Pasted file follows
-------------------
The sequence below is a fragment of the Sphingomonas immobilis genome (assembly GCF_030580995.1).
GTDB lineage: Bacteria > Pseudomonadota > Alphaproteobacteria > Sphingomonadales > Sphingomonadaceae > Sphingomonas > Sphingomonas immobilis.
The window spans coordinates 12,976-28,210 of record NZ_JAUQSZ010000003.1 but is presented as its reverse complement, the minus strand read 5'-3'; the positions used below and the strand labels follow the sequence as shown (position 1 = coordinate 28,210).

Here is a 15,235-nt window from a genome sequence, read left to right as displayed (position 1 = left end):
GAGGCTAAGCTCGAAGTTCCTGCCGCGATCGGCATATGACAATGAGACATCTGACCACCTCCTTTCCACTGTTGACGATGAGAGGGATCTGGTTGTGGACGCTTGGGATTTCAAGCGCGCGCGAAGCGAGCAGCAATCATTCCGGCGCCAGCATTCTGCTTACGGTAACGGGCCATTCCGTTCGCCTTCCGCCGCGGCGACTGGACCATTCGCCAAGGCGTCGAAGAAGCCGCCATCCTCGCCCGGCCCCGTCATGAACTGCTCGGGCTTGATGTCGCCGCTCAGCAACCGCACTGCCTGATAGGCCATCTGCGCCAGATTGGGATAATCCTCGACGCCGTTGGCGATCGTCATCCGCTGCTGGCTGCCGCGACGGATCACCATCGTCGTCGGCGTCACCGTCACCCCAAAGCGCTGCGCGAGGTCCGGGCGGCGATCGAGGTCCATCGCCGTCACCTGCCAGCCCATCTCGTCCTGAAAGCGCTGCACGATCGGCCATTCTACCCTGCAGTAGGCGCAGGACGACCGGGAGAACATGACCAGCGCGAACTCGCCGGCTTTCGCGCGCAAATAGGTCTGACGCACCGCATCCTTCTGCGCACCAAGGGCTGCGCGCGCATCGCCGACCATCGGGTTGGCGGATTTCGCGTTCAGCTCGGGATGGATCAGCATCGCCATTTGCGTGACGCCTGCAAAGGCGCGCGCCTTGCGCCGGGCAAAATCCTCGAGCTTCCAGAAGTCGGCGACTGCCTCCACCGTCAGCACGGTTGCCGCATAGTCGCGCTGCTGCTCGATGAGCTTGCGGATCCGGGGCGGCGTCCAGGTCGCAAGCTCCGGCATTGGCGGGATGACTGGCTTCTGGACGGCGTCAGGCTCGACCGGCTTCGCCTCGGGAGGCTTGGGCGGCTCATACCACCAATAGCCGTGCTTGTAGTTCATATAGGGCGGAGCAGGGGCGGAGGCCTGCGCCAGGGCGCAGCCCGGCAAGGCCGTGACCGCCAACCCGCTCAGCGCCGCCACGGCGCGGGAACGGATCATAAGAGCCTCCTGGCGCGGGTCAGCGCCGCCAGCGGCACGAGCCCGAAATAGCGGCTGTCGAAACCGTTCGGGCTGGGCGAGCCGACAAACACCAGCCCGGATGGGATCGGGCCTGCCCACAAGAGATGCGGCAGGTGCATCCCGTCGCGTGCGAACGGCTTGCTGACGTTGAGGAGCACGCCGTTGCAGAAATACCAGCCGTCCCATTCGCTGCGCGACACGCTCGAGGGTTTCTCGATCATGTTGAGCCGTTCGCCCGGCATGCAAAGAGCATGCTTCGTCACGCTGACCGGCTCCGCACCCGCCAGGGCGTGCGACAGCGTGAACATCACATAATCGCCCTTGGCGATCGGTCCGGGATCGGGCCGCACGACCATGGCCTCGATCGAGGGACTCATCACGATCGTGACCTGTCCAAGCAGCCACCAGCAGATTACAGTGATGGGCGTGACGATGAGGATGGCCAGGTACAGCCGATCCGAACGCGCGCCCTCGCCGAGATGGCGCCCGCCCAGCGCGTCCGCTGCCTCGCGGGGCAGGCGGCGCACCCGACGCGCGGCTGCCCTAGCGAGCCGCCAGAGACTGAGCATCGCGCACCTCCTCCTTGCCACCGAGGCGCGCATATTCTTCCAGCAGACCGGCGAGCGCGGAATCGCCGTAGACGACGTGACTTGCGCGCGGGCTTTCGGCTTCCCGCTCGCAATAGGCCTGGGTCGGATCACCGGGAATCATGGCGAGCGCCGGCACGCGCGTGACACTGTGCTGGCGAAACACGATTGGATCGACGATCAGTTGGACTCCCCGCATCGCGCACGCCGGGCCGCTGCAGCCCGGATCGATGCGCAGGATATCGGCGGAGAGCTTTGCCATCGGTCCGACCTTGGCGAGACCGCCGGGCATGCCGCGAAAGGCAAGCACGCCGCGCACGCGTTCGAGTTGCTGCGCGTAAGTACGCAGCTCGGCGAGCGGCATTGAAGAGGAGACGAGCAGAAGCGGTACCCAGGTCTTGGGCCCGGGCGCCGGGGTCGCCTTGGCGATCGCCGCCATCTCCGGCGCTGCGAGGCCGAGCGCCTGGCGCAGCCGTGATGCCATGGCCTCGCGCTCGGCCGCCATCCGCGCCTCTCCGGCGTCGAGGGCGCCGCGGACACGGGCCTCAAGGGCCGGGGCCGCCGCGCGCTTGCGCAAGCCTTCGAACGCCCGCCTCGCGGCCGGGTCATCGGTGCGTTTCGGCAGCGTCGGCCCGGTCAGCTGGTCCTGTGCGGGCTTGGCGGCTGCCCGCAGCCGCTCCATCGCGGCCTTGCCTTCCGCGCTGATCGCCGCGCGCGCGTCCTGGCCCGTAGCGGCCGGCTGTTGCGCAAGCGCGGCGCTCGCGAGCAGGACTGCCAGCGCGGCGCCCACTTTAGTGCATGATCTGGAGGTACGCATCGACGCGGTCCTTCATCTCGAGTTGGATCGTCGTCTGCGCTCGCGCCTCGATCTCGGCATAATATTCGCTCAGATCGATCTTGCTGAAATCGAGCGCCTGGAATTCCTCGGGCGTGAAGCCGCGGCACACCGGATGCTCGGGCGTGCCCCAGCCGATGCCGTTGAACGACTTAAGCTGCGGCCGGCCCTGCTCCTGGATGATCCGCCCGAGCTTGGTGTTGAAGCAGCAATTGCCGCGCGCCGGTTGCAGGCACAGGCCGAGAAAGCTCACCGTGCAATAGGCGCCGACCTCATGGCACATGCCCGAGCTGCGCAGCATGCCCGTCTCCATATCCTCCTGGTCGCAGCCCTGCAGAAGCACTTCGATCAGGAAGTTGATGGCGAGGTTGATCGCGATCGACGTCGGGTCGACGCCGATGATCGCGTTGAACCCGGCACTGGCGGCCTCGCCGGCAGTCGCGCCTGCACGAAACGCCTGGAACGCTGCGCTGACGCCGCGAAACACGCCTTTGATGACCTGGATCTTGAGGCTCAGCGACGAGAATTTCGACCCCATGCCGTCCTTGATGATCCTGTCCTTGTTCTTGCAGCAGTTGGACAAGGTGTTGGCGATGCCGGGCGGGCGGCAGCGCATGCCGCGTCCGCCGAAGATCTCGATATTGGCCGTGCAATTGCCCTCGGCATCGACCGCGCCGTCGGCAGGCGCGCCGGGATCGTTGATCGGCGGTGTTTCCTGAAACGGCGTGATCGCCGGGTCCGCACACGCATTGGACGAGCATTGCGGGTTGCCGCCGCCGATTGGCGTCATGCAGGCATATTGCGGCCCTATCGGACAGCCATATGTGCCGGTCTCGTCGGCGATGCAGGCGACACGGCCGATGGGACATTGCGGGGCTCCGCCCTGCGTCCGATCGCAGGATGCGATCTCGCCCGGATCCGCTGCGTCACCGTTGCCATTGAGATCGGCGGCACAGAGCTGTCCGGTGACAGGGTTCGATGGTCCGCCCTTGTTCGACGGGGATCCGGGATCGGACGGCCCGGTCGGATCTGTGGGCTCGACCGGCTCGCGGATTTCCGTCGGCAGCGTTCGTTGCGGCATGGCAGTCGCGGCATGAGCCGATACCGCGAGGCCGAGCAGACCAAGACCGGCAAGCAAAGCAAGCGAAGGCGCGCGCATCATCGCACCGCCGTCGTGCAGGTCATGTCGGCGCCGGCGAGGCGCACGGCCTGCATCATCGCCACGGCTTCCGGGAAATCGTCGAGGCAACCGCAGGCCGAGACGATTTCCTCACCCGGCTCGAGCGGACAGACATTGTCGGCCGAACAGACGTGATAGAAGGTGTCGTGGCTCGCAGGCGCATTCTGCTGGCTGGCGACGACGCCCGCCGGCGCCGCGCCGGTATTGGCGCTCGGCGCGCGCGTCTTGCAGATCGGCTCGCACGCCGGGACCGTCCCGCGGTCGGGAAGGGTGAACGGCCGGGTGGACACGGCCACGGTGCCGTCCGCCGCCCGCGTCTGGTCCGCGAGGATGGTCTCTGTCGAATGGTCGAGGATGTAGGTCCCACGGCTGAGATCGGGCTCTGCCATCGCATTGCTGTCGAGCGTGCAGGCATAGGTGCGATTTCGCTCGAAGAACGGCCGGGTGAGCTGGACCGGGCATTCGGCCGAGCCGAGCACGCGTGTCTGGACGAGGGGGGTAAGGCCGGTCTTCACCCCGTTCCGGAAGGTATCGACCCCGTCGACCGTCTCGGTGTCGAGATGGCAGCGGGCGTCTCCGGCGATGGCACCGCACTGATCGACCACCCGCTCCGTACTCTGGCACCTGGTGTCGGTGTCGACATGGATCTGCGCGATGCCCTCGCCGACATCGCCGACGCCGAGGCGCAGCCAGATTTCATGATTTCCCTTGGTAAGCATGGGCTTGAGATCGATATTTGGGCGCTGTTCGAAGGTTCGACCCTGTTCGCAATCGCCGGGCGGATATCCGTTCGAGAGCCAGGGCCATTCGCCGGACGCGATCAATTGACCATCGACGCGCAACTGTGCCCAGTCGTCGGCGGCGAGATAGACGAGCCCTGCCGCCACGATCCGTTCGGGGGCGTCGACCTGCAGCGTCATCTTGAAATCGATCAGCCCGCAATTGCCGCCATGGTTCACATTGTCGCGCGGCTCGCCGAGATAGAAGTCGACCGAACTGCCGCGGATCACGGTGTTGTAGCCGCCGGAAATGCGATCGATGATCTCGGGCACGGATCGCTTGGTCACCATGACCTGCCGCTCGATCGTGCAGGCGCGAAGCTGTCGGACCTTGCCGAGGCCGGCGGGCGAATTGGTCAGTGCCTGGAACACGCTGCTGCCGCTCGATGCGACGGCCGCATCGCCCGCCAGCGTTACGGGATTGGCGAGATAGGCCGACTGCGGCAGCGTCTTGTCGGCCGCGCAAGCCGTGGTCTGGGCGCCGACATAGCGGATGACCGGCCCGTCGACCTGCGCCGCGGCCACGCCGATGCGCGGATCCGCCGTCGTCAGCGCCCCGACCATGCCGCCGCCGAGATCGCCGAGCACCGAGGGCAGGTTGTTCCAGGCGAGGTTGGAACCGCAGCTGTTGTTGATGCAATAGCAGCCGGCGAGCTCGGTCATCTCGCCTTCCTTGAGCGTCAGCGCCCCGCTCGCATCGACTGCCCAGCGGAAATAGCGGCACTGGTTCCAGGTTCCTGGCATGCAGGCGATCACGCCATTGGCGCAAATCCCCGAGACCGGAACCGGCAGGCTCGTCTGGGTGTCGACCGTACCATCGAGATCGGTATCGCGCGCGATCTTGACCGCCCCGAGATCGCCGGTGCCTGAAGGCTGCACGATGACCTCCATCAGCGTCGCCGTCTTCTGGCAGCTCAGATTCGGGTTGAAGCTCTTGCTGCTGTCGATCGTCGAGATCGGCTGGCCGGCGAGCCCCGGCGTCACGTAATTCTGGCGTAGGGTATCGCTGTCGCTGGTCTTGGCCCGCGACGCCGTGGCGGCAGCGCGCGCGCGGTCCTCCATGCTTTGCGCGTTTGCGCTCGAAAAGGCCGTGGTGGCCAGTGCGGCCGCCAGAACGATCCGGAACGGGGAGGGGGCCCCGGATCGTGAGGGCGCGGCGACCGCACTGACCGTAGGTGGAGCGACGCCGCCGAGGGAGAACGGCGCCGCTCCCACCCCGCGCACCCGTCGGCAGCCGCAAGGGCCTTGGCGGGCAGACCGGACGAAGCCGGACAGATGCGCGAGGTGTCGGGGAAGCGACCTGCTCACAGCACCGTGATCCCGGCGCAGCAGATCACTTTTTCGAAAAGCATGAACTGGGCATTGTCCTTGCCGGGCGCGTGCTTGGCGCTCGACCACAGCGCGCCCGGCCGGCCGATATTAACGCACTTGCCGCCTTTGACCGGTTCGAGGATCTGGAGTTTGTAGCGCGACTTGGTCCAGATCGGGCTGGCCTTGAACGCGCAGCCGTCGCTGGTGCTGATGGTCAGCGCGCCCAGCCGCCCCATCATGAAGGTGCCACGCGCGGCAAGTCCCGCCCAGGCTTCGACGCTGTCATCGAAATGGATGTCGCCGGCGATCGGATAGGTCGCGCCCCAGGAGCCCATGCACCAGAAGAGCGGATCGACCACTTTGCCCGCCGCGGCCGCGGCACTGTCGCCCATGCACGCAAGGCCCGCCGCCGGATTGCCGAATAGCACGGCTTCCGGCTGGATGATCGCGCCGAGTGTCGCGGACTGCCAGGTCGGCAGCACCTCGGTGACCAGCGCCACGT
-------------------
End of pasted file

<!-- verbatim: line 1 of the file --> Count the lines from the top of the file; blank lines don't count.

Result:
The sequence below is a fragment of the Sphingomonas immobilis genome (assembly GCF_030580995.1).